(Inspired by the book The Leaf Men and the Brave Good Bugs by William Joyce.)

( Internet Movie Database entry for this film ) | ( official Epic: The Movie web site )


Recommended by Scott C.
Bennett Martin Public Library

formatdvdlincolnlawyerdvdThe Lincoln Lawyer
(DVD Lincoln)

If you missed this movie from a couple of years ago, check it out. Matthew McConaughey is terrific as a slick and tricky defense attorney who works out of his chauffeured Town Car on the streets of L.A. However, he may have met his Teflon-like match in a privileged playboy client on trial for rape and murder. The impressive cast includes Marisa Tomei, Ryan Phillipe as the accused, John Leguizamo, Josh Lucas, Bryan Cranston, Frances Fisher, and William H. Macy. The film is based on the Michael Connelly book of the same title.

(If you enjoy this, you may also wish to try A Time To Kill; And Justice for All; web article: The 25 Greatest Legal Movies.)

( Internet Movie Database entry for this film )


Recommended by Becky W.C.
Walt Branch Library

formatdvdnowyouseemedvdNow You See Me
(DVD Now)

After a group of magicians known as the Four Horsemen rob a bank during their act Agent Dylan Rhodes is tasked in tracking them down. The only problem is that the magicians always seem to be one step ahead of him. I loved this movie and was completely surprised by the ending.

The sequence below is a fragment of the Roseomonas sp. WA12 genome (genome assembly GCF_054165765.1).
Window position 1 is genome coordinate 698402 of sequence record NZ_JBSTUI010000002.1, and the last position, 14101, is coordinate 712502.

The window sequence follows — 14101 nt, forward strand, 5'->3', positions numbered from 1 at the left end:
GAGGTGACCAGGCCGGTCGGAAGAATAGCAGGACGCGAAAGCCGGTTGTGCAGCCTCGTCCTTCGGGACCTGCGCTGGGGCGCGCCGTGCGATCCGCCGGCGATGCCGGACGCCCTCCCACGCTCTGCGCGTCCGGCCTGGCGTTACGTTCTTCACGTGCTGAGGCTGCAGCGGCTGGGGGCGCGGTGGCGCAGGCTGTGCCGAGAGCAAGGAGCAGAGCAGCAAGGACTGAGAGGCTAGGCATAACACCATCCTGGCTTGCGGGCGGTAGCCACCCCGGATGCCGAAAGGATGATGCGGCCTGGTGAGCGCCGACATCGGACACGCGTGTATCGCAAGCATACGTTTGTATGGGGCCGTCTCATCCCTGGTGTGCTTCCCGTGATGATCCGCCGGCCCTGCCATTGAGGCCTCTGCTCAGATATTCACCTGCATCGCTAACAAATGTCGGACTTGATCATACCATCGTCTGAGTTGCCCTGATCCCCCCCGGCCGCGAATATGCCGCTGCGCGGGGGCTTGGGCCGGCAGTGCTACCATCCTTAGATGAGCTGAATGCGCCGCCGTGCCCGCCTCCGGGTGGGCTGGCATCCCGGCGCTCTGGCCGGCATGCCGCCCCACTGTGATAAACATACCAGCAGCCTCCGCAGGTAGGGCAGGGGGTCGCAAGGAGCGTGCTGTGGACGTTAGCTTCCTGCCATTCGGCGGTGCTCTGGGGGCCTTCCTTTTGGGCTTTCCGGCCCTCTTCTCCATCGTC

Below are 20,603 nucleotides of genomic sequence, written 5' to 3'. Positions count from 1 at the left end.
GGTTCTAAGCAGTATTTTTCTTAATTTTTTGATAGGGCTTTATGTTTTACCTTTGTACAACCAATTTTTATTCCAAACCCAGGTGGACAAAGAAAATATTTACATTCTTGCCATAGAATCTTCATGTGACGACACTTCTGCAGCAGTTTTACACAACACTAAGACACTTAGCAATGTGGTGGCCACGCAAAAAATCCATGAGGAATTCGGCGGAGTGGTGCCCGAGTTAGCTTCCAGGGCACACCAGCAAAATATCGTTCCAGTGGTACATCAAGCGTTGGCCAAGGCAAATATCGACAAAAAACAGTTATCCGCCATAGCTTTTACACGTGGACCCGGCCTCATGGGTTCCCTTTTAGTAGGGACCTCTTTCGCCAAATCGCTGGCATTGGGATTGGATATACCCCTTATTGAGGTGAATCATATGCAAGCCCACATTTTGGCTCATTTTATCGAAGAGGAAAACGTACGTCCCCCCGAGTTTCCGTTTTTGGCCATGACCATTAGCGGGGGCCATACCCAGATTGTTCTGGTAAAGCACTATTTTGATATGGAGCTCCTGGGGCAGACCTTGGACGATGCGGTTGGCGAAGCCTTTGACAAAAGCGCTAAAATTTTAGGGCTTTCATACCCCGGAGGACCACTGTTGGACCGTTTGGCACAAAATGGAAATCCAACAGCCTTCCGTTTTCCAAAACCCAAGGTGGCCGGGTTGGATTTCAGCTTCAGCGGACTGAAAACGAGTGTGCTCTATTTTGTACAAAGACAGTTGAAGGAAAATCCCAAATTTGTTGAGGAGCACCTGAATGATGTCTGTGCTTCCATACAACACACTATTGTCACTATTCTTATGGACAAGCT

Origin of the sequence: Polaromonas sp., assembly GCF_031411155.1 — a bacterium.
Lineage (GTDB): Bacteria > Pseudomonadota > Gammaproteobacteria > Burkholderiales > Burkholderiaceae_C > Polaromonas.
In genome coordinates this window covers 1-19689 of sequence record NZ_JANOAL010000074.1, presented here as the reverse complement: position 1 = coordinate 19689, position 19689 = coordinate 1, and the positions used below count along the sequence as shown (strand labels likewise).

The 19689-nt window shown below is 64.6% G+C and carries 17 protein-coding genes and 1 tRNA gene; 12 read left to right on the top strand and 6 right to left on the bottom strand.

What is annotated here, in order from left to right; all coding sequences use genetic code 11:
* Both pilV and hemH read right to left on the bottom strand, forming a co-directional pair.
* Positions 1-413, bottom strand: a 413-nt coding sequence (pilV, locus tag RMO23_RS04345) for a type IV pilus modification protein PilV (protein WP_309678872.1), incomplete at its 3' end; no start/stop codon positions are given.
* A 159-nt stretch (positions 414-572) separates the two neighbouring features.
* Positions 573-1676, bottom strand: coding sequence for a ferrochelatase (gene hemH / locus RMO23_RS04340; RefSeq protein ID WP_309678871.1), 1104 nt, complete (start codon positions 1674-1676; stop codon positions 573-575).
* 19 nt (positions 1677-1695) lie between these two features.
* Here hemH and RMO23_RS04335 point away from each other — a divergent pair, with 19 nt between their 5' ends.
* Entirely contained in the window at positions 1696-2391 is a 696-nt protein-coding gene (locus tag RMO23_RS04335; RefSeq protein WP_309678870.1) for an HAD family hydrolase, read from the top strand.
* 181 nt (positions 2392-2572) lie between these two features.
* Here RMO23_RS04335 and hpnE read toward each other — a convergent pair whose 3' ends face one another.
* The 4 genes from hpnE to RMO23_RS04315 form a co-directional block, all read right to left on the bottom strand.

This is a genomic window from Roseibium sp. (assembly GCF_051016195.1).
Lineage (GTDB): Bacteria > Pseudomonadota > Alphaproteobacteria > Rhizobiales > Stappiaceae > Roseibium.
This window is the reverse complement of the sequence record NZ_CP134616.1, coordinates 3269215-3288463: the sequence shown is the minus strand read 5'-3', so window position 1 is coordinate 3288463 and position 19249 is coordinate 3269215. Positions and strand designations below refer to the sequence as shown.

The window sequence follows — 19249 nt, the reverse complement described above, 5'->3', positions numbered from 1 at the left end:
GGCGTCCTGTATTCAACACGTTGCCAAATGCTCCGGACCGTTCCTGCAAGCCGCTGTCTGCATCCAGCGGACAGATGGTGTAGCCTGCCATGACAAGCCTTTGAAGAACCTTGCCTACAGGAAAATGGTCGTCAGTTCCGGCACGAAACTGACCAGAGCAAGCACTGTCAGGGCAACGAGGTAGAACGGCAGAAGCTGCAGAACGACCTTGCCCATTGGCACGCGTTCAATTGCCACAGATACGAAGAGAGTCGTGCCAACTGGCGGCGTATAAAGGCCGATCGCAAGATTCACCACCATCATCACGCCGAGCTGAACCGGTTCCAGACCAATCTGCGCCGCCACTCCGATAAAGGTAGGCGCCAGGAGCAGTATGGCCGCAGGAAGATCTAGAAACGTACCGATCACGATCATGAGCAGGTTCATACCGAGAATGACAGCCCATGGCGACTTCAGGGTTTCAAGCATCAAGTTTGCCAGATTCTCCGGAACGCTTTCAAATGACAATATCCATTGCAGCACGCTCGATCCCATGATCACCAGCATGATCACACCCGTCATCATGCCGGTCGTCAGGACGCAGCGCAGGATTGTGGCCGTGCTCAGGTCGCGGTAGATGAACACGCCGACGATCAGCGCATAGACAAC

(There are a lot of movies about magicians; some similar to this would be The Illusionist and The Prestige.)

( Internet Movie Database entry for this film ) | ( official Now You See Me movie/dvd web site )


Recommended by Carrie R.
Bennett Martin Public Library

formatdvdworldwarzdvdWorld War Z
based on the novel by Max Brooks (DVD World)

Based off the book by Max Brooks, this movie is about a United Nations employee – played by Brad Pitt – traveling the world in search of a cure for the zombie infestation that is overtaking the world. It’s an interesting movie because unlike most zombie movies it focuses on the disease aspect of the infestation rather than them being undead and here to kill the living.

(If you enjoy this, you may also wish to try the book by Max Brooks, also ZombieLand DVD, Warm Bodies DVD, and The Walking Dead TV series.)

( Internet Movie Database entry for this film ) | ( official World War Z web site )

See the Zombies: The New Vampires reader list, here on BookGuide!


Recommended by Carrie R.
Bennett Martin Public Library

last updated November 2023